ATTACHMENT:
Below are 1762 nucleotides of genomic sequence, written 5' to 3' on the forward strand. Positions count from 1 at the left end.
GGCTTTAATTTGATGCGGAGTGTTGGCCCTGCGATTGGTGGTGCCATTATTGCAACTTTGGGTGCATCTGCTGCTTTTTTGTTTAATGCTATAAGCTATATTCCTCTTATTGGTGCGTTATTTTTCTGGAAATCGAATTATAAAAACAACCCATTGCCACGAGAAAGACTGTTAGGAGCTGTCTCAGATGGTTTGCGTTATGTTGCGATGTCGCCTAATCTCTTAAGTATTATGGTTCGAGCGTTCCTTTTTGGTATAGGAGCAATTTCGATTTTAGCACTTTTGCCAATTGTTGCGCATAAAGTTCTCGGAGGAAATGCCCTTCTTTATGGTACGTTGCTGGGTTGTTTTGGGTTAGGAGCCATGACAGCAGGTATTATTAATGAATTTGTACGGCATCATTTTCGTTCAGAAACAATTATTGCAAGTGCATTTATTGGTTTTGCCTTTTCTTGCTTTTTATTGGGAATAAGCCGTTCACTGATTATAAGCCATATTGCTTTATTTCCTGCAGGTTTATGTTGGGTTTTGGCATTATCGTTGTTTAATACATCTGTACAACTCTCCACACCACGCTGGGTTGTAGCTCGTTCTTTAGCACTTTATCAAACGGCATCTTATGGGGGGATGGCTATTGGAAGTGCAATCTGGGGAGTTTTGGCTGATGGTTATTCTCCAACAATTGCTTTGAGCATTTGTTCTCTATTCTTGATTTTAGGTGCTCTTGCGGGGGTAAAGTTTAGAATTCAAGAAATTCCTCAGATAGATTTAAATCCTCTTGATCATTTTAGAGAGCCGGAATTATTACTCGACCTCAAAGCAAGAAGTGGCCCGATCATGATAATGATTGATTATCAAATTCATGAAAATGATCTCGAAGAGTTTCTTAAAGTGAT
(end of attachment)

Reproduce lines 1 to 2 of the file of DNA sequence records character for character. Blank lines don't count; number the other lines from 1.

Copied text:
Below are 1762 nucleotides of genomic sequence, written 5' to 3' on the forward strand. Positions count from 1 at the left end.
GGCTTTAATTTGATGCGGAGTGTTGGCCCTGCGATTGGTGGTGCCATTATTGCAACTTTGGGTGCATCTGCTGCTTTTTTGTTTAATGCTATAAGCTATATTCCTCTTATTGGTGCGTTATTTTTCTGGAAATCGAATTATAAAAACAACCCATTGCCACGAGAAAGACTGTTAGGAGCTGTCTCAGATGGTTTGCGTTATGTTGCGATGTCGCCTAATCTCTTAAGTATTATGGTTCGAGCGTTCCTTTTTGGTATAGGAGCAATTTCGATTTTAGCACTTTTGCCAATTGTTGCGCATAAAGTTCTCGGAGGAAATGCCCTTCTTTATGGTACGTTGCTGGGTTGTTTTGGGTTAGGAGCCATGACAGCAGGTATTATTAATGAATTTGTACGGCATCATTTTCGTTCAGAAACAATTATTGCAAGTGCATTTATTGGTTTTGCCTTTTCTTGCTTTTTATTGGGAATAAGCCGTTCACTGATTATAAGCCATATTGCTTTATTTCCTGCAGGTTTATGTTGGGTTTTGGCATTATCGTTGTTTAATACATCTGTACAACTCTCCACACCACGCTGGGTTGTAGCTCGTTCTTTAGCACTTTATCAAACGGCATCTTATGGGGGGATGGCTATTGGAAGTGCAATCTGGGGAGTTTTGGCTGATGGTTATTCTCCAACAATTGCTTTGAGCATTTGTTCTCTATTCTTGATTTTAGGTGCTCTTGCGGGGGTAAAGTTTAGAATTCAAGAAATTCCTCAGATAGATTTAAATCCTCTTGATCATTTTAGAGAGCCGGAATTATTACTCGACCTCAAAGCAAGAAGTGGCCCGATCATGATAATGATTGATTATCAAATTCATGAAAATGATCTCGAAGAGTTTCTTAAAGTGAT